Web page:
There are 21 genes (group #25) that respond to Hh-signaling but only when Esrrb is present (Log2FC > 1 or Log2FC <−1) (Additional file 2: Figure S5). 20 of them are up-regulated and 1 is down-regulated. This indicates Esrrb has the ability to expand the transcription regulation of the Hh-signaling pathway.
Additionally, we found cortisol-cortisone converting enzyme Hsd11b1 is correlated to Hh-signaling activation from several reports in several model systems including fetal prostate, prostate cancer and embryonic fibroblast cell lines [56, 64], indicating cortisone converted from cortisol by Hsd11b1 may account for part of the Hh response gene profile. Surprisingly, we found the classic Glucocorticoid Receptor (GR) target gene, Mt2, along with 3 Hh-signaling activation inhibits all other genes that have Glucocorticoid Response Elements in their promoter regions, Aldh1a7, Ankrd1 and Ism1 are repressed in response to Hh treatment (Additional file 2: Figure S6). Although Esrrb does not change the expression of Hsd11b1, Hh treatment with Esrrb expression further increased the mRNA concentration of Hsd11b1, accompanied by statistically significant alterations in concentrations of Mt2, Aldh1a7, Ankrd1 and Ism1 (Additional file 2: Figure S6). Our discovery strongly supports the idea that metabolite(s) downstream of Smo can also be mediators of Hh-signaling responses. Interestingly, GR overexpression and the activation of its target genes are strongly associated with anti-androgen treatment in prostate cancer therapy. GR target genes overlap with those of the Androgen Receptor and have been determined to be involved in antiandrogen treatment enzalutamide resistance . Inhibiting GR can restore enzalutamide sensitivity. Esrrb’s activity in increasing Hsd11b1 indirectly represses GR activity by potentially lowering the GR ligand cortisol, and thus activating Esrrb may lead to better response of antiandrogen treatment and eliminate or postpone the resistance.
Our data provided useful reference marker genes for both Hh-signaling and Esrrb function. In addition, we also showed that Esrrb has a role in the regulation of Hh-signaling driven genes. The mechanism of Hh-signaling was also expanded and a new layer of regulation of the Hh pathway through Esrrb was revealed, which may lead to improved treatments in Hh-signaling driven diseases.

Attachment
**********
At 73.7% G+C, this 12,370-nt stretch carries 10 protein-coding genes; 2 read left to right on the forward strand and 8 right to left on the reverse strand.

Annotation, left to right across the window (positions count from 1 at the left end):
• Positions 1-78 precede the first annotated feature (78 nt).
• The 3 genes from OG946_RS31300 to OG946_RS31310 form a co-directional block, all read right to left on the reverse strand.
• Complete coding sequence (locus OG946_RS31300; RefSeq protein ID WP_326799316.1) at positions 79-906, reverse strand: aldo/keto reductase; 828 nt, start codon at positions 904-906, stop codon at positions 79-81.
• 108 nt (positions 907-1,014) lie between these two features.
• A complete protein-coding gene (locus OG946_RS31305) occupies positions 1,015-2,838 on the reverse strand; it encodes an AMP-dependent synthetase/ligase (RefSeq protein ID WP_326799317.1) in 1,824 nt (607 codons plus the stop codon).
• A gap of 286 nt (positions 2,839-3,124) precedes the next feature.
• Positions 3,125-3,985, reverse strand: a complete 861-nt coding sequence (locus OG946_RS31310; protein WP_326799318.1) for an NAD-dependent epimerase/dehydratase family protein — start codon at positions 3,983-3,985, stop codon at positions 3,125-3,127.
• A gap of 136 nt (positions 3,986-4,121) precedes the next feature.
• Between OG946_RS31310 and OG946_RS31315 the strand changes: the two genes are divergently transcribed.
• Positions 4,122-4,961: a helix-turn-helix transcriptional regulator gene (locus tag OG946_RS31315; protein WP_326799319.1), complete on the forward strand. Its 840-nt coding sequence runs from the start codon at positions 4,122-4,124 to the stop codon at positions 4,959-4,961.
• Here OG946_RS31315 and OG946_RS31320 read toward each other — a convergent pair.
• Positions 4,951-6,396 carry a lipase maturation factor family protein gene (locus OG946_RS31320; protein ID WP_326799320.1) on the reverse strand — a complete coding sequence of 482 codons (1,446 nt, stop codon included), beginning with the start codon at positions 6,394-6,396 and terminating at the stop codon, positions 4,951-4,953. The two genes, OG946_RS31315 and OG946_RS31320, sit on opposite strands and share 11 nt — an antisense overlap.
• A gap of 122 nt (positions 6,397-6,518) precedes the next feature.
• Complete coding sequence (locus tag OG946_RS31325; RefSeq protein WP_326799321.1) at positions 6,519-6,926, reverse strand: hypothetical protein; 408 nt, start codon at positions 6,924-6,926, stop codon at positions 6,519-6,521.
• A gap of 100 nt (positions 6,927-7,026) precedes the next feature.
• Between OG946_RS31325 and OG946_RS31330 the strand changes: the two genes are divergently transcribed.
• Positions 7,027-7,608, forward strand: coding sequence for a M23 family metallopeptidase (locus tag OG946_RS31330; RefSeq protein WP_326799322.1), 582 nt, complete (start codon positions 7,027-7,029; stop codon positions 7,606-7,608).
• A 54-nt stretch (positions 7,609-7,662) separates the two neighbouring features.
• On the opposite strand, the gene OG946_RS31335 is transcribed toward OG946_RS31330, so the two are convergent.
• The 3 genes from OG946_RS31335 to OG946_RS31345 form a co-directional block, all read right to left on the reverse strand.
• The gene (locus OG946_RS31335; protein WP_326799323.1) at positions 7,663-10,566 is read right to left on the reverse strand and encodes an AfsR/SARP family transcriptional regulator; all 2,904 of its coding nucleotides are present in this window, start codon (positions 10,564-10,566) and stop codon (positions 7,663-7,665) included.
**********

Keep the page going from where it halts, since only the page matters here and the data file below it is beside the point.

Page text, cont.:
Sonic Hedgehog conditioned medium (Hh-CM) is collected from cultured HEK293 cells carrying Sonic Hedgehog (Shh) N-terminus transgene, which was a gift from Dr. Phillip Beachy’s lab. Briefly, the Shh stable-transfected cells were maintained in Dulbecco’s Modified Eagal Medium (DMEM, Invitrogen, Grand Island, NY, USA) with 10 % Fetal Bovine Serum (FBS) until confluent, the medium was switched to DMEM with 0.2 % FBS after 2 days. The medium enriched with Shh-N terminus was collected 24 h later, and was filtered through 0.22 μM filter, and stored in −80° freezer .
Cell lines and Expression vectors
All cell lines used in this study were obtained commercially, and we did not conduct any animal work to obtain them. Paracrine Hh-responsive mouse embryonic fibroblast cells NIH3T3 were obtained from American Type Culture Collection (ATCC, Cat. No. CRL-1658). NIH3T3 cells are cultured in DMEM supplement with 10 % Newborn Calf Serum (NBCS). The cells were transfected with pcDNA3.1 (Zeo+) empty vector (Promega, Madison, WI) as control, or pcDNA3.1 (Zeo+)-Esrrb expression vector using Fugene HD (Promega, Madison, WI), and were further selected by supplementing 150 μg/ml Zeocine (Invitrogen, Grand Island, NY) to the culture medium for 3 weeks. Two independent transfections were performed and established cells from each transfection were pooled together. Cells were cultured until confluent, and are treated with 1:100 diluted Hh-CM for 48 h, in phenol-red free DMEM supplement with 5 % NBCS. The Hh-CM treatment was controlled by the same dilution of medium cultured HEK293 cells that do not express Shh N-terminus transgene.
Reverse transcriptase PCR and real time PCR
Total RNA was isolated and purified from two biological replicates of NIH3T3-pc3.1 and NIH3T3-Esrrb using RNeasy kit (Qiagen, Venlo, Netherlands) respectively. 1000 ng of total RNA was used to create cDNA libraries using Superscript III Reverse Transciptase (Invitrogen, Grand Island, NY) with random primers and oligodT. Quantitative PCR (qPCR) assays were carried out using SYBR GREEN iQ supermix (BioRad, Herculus, CA, USA) on ABI7500 system (Applied Biosytems, Foster City, CA, USA). Each qPCR assay was repeated 3 times. qPCR condition: 95°, 30 s; 60°, 40 s; 72°, 40 s. Primer sequences: